Does anyone actually use phone books anymore? In the day-and-age of internet it is really not common to look for a business via the yellow pages; you can check out your neighbor’s address online too. It is a disgusting site to come home to find a stack of yellow pages [which get sent to me for being a home owner and a business owner] and a set of the white pages piled up 12 inches high on my front porch. To get rid of the shame surrounding my personal hoarding of paper excess and the guilt of killing a tree, I immediately take the books to the recycle bin and clunk them in there. Still … not feeling really good about throwing perfectly good, unread pages into a waste bin.
It’s time people to stand up and do something about all this excess waste! I found a site (online) where you can opt out of receiving phone books and I went ahead and registered myself and my business. Yellow Pages Go Green
I’m not 100% positive that opting out on an online form is going to stop the books coming to me. I think ultimately what needs to happen is to establish an ordinance banning the delivery of phone books and enforcing it with city ordinance litter laws. I just signed the petition [online opt out form] and will see what happens. If anyone knows about opting out of phone book delivery, comment below. I’d love to hear from you!
“The glory of gardening: hands in the dirt, head in the sun, heart with nature. To nurture a garden is to feed not just on the body, but the soul … “
~Alfred Austin (English Poet)
A sustainable garden is one which gives back to nature; a garden that works in harmony with the environment by conserving resources and working with the land and not against it. The philosophy is to learn to protect and preserve the soil and discover how to sustain ourselves. Growing a garden is a great way of providing natural, fresh food, and also a good model of what is possible in our community.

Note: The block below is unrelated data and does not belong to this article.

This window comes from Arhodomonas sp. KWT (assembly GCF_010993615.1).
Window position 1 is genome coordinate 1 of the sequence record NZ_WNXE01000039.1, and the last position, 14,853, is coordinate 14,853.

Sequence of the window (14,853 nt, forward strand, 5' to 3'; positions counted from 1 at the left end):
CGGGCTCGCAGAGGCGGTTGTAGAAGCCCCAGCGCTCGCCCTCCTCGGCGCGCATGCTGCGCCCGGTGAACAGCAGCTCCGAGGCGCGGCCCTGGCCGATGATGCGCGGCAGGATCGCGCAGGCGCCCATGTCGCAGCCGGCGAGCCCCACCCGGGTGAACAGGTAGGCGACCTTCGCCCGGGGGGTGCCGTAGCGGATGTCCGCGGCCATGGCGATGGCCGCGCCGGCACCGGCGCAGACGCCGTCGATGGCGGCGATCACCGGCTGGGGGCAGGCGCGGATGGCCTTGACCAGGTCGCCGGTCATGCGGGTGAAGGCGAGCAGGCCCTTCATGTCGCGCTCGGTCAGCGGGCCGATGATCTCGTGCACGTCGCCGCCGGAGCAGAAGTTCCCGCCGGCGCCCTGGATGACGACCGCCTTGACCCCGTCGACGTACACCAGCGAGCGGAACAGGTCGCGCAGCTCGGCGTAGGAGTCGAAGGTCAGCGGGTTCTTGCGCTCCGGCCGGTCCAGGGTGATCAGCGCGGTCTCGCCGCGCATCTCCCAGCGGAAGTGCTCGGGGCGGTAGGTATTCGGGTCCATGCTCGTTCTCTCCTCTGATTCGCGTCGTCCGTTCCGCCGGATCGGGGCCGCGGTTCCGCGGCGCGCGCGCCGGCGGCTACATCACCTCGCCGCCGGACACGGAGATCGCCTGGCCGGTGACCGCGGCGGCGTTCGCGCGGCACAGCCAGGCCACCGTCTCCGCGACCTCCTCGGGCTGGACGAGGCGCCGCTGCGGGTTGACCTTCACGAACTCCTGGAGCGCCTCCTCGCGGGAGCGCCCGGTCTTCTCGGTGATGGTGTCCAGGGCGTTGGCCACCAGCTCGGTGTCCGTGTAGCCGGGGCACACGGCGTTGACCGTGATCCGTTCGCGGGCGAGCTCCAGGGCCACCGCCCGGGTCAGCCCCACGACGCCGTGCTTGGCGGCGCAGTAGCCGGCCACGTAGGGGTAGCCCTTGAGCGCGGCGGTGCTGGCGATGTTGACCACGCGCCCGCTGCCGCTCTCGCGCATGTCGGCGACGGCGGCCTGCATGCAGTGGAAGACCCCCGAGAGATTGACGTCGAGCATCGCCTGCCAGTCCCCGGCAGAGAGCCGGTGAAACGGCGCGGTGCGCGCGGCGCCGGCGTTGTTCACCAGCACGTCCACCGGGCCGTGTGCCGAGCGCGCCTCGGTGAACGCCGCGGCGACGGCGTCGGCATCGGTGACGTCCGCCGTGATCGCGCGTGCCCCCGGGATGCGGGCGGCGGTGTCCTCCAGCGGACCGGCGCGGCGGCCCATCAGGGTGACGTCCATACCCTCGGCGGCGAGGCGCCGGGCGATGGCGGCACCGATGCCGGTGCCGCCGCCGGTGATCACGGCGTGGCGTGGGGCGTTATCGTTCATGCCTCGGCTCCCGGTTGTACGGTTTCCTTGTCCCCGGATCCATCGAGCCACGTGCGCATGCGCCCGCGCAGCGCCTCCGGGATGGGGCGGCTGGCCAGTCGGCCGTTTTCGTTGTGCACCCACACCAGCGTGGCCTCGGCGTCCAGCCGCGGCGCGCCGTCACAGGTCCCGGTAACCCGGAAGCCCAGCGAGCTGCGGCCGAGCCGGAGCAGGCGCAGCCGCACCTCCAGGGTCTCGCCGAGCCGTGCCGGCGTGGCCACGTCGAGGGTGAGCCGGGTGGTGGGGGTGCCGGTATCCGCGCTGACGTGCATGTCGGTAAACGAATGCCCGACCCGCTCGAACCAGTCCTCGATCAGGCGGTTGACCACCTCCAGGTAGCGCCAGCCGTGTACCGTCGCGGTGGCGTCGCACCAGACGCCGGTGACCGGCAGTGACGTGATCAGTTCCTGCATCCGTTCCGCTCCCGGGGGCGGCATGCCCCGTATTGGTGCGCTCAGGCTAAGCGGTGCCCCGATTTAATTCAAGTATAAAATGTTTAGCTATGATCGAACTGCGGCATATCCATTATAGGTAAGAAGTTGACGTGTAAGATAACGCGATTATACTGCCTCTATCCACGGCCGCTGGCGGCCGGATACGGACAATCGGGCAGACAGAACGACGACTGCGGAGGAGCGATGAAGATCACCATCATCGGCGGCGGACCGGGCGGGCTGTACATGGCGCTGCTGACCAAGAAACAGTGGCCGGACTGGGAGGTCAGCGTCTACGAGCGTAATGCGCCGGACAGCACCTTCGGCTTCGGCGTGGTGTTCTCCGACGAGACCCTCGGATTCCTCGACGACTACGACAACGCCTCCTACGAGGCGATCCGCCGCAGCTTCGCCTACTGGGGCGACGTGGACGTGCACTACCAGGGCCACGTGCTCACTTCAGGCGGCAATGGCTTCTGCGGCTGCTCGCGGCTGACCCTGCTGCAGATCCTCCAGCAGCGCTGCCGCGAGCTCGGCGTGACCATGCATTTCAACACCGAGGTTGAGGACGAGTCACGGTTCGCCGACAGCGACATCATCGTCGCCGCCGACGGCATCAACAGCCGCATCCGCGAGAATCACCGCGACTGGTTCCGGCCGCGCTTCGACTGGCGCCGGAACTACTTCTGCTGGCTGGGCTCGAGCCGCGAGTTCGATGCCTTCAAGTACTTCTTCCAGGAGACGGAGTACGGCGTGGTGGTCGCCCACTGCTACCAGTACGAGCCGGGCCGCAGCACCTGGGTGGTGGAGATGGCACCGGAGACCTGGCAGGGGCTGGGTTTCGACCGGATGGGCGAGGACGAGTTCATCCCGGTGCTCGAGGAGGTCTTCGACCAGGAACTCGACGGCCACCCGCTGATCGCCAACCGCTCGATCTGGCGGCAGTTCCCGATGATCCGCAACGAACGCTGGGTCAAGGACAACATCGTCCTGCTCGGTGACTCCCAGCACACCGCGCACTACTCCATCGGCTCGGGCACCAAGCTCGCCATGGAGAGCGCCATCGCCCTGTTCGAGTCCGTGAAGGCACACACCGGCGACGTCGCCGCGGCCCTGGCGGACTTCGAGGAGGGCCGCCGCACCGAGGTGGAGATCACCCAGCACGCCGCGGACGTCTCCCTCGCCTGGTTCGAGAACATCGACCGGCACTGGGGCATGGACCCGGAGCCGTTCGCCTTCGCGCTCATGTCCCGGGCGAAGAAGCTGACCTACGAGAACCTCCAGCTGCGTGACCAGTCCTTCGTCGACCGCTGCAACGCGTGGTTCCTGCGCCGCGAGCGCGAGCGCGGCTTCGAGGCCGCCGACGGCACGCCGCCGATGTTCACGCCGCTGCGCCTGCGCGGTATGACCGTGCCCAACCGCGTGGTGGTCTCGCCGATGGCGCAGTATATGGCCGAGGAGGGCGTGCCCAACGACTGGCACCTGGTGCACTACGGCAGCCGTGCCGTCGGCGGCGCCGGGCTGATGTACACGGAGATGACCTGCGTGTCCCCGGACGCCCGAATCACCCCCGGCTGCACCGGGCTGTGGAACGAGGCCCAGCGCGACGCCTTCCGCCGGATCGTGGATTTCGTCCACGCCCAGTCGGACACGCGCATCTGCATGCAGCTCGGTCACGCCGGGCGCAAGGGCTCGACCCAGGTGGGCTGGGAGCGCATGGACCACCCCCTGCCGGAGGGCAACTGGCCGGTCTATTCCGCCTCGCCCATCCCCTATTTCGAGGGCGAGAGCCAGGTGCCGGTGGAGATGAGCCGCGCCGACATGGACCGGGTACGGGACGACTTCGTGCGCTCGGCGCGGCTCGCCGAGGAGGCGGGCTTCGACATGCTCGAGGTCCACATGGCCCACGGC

The start of a sustainable garden starts with the soil, which is typically organic in nature; you don’t want to use petrochemical pesticides, herbicides and man-made fertilizers in the soil and water that will be feeding the plants. I don’t think that anyone wants to ingest these potentially dangerous chemicals. The soil should derive its rich organic basis from beneficial insects (bees, spiders, worms, ladybugs …), and the use of compost to supply it with nutrients.
It’s vital to use plants that are native to the area so that you are working with nature and not against it. It is important to match plant species to your area because native birds and insects have naturally evolved with the indigenous plant species and they will be able to benefit from the plants plus help them to grow and pollinate naturally. Reputable San Jose nurseries such as Summer Wind’s Nursery, Central Wholesale Nursery and Capital Wholesale Nursery will be able to assist you with your plant selection.
Vermicomposting (worm composting) is a really fun [and educational] way to supply your garden with pure organic plant food. Worms produce a casting (simply worm poop) and it’s an excellent fertilizer for plants. Vermicomposting too, is an excellent way to keep food waste out of the garbage by composting. A few weeks back I blogged about San Jose’s compost pilot program; this pilot program supports the city’s green vision of ZERO waste. Composting is so easy and it a great method of returning organic waste back into a nutrient rich soil amendment. Compost improves plant health by supplying nutrients to the soil.
Have fun and happy gardening!
Only 10-15% of the energy your washing machine uses is for actually washing your clothes. Did you know that the majority of the energy goes toward heating the water? Wash your clothes with cold water and not only will you save on your utility bill, but cold wash is a lot gentler on the fibers in clothing and will make your garmets last longer